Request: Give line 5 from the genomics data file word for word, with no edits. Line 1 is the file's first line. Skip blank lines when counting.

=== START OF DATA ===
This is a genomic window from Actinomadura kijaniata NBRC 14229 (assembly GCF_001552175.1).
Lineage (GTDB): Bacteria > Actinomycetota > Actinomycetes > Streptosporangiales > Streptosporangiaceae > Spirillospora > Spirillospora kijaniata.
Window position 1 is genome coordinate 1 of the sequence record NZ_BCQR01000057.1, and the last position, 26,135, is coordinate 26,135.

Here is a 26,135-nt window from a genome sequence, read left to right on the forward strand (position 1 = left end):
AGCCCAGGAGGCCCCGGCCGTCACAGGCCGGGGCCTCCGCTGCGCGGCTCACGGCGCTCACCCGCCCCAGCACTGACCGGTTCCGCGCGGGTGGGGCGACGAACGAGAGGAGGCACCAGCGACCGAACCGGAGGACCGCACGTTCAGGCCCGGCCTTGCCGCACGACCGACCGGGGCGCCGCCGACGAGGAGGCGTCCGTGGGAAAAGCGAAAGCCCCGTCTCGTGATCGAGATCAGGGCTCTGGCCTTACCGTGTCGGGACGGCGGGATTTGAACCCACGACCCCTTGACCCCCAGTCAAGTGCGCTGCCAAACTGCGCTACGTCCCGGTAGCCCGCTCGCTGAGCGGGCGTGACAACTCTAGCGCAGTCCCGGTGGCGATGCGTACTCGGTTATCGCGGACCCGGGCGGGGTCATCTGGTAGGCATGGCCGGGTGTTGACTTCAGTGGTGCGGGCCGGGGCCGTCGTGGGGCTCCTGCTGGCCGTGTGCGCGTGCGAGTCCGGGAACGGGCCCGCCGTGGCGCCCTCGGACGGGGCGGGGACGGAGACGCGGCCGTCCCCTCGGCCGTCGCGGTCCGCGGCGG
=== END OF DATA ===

AGCCCAGGAGGCCCCGGCCGTCACAGGCCGGGGCCTCCGCTGCGCGGCTCACGGCGCTCACCCGCCCCAGCACTGACCGGTTCCGCGCGGGTGGGGCGACGAACGAGAGGAGGCACCAGCGACCGAACCGGAGGACCGCACGTTCAGGCCCGGCCTTGCCGCACGACCGACCGGGGCGCCGCCGACGAGGAGGCGTCCGTGGGAAAAGCGAAAGCCCCGTCTCGTGATCGAGATCAGGGCTCTGGCCTTACCGTGTCGGGACGGCGGGATTTGAACCCACGACCCCTTGACCCCCAGTCAAGTGCGCTGCCAAACTGCGCTACGTCCCGGTAGCCCGCTCGCTGAGCGGGCGTGACAACTCTAGCGCAGTCCCGGTGGCGATGCGTACTCGGTTATCGCGGACCCGGGCGGGGTCATCTGGTAGGCATGGCCGGGTGTTGACTTCAGTGGTGCGGGCCGGGGCCGTCGTGGGGCTCCTGCTGGCCGTGTGCGCGTGCGAGTCCGGGAACGGGCCCGCCGTGGCGCCCTCGGACGGGGCGGGGACGGAGACGCGGCCGTCCCCTCGGCCGTCGCGGTCCGCGGCGG